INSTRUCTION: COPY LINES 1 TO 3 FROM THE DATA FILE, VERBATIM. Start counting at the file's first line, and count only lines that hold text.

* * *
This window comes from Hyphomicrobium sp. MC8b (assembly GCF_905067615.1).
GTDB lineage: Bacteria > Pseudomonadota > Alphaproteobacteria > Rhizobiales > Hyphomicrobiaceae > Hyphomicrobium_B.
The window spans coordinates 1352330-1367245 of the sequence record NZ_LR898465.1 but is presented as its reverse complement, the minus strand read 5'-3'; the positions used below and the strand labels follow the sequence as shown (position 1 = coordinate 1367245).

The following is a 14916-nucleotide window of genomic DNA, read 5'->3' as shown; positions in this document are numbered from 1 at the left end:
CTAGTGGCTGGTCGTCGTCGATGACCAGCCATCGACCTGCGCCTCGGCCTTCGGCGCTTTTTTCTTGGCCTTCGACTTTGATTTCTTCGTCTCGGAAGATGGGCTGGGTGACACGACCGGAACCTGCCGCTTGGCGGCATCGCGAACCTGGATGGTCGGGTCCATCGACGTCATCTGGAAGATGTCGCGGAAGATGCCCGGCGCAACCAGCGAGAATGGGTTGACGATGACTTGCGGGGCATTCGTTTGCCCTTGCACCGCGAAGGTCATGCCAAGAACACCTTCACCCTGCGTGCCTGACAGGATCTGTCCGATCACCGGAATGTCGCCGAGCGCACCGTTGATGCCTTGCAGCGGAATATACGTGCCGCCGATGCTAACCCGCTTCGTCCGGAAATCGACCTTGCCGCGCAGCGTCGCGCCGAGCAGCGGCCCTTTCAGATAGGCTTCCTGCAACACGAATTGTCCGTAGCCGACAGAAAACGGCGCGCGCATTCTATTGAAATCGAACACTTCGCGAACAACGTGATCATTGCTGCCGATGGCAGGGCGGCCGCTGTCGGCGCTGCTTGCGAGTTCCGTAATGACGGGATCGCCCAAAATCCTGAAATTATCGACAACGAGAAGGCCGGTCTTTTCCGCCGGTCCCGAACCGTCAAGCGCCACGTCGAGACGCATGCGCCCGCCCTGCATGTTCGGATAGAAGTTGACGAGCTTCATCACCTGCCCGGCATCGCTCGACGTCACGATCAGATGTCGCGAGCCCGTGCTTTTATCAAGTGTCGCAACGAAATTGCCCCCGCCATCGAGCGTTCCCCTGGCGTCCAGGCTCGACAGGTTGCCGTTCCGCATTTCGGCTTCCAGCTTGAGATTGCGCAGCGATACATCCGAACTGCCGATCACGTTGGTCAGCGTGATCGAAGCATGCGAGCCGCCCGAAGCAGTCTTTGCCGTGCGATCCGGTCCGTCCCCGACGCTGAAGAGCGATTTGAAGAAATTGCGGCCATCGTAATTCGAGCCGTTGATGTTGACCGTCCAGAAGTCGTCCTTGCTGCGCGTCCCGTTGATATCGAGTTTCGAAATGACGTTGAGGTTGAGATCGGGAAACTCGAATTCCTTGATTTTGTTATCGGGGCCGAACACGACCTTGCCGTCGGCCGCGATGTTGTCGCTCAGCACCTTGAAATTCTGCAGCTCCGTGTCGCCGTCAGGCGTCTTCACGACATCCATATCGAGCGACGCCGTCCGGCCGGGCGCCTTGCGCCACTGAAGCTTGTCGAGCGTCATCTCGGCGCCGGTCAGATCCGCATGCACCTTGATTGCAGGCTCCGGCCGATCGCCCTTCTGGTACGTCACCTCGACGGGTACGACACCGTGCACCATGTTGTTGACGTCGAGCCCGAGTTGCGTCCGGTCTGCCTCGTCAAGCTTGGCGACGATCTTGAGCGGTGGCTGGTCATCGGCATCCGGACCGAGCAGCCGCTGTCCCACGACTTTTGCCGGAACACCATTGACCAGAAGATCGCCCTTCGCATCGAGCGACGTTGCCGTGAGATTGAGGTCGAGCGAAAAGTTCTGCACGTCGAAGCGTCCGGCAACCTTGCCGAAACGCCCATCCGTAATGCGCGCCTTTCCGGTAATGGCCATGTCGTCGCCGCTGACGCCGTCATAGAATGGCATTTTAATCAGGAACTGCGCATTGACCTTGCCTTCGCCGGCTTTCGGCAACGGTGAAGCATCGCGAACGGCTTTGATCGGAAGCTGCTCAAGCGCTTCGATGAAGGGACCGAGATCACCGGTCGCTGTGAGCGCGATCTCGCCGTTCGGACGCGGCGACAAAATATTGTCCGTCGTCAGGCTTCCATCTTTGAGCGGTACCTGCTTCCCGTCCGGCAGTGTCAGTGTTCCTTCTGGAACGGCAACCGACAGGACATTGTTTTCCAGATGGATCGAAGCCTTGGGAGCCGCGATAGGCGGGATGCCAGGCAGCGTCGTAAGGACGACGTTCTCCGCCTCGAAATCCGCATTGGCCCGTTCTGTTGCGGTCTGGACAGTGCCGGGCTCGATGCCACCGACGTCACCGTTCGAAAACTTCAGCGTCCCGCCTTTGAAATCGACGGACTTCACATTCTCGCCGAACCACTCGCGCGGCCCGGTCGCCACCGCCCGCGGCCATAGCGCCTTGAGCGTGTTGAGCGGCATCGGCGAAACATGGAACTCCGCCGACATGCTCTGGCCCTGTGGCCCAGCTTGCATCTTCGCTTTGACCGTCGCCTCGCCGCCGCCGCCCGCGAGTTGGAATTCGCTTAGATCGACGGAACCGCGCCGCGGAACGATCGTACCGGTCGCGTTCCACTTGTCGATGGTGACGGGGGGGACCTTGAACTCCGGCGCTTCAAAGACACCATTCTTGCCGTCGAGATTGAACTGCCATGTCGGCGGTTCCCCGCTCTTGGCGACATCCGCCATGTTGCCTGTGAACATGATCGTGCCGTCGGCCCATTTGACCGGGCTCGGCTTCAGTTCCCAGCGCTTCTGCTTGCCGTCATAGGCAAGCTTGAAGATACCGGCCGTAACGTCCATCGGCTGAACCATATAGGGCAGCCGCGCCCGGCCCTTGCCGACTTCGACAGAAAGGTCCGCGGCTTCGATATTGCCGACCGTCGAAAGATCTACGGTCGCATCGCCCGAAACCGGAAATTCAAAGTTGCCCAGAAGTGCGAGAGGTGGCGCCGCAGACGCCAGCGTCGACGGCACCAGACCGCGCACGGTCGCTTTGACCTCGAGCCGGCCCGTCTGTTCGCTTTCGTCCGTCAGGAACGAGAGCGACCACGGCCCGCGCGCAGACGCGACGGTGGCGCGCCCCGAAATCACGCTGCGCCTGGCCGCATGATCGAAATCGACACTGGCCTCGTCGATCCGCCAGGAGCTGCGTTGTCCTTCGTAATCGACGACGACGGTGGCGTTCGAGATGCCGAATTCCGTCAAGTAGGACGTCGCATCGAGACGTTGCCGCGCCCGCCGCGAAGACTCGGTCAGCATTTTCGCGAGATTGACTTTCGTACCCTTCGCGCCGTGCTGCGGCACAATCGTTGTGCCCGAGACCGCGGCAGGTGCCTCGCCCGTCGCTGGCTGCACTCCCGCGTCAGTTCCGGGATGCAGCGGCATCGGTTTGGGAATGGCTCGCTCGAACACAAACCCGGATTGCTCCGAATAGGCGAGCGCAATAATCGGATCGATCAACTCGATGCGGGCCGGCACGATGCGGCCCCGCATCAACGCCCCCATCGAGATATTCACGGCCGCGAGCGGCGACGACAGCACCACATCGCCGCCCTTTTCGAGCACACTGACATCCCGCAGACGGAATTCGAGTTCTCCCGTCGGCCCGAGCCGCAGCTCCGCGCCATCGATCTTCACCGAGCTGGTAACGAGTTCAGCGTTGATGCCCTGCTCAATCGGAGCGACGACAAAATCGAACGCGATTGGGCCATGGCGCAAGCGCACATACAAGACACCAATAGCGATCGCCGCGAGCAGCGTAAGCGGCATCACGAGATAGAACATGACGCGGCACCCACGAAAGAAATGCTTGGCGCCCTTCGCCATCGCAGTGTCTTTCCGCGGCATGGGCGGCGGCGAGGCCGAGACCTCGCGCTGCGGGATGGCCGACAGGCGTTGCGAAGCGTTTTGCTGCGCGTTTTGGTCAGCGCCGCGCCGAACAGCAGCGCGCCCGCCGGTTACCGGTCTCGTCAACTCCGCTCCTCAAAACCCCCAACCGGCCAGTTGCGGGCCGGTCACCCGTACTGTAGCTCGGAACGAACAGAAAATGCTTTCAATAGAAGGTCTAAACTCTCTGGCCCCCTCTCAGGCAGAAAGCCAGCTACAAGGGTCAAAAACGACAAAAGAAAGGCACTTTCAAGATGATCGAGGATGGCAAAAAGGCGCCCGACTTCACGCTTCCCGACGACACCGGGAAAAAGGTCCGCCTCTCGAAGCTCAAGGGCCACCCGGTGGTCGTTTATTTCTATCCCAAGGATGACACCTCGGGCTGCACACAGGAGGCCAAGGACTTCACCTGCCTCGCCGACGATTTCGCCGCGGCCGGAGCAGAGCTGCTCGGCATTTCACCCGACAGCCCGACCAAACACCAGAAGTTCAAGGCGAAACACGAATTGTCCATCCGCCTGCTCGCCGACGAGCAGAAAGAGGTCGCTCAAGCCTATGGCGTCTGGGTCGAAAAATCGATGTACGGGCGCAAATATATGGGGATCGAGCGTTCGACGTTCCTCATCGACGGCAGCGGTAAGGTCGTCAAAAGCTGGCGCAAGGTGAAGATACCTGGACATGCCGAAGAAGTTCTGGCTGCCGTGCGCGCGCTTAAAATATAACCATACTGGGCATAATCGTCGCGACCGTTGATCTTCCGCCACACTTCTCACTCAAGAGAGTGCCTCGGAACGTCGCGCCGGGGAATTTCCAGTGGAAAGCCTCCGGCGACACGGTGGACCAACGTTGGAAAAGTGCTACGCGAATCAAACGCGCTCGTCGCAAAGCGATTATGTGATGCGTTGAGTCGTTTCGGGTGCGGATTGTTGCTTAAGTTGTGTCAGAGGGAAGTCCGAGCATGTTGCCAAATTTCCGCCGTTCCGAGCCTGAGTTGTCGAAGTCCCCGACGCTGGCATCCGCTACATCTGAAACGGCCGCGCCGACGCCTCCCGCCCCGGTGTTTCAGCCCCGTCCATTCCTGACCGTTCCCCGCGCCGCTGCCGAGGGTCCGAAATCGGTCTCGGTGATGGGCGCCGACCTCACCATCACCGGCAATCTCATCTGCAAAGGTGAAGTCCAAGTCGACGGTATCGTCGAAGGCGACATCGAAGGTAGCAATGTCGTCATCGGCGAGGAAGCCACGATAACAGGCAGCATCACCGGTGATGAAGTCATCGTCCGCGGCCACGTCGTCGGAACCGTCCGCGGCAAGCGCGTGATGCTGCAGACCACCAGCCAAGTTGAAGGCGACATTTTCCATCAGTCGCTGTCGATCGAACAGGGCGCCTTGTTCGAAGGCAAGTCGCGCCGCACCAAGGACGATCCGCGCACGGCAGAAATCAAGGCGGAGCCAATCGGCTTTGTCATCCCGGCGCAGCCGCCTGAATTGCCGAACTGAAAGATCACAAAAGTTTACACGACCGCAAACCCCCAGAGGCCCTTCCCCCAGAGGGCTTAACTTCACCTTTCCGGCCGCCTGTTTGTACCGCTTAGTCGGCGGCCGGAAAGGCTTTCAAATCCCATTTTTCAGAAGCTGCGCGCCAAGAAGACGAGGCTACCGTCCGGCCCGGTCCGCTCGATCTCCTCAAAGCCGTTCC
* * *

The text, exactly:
This window comes from Hyphomicrobium sp. MC8b (assembly GCF_905067615.1).
GTDB lineage: Bacteria > Pseudomonadota > Alphaproteobacteria > Rhizobiales > Hyphomicrobiaceae > Hyphomicrobium_B.
The window spans coordinates 1352330-1367245 of the sequence record NZ_LR898465.1 but is presented as its reverse complement, the minus strand read 5'-3'; the positions used below and the strand labels follow the sequence as shown (position 1 = coordinate 1367245).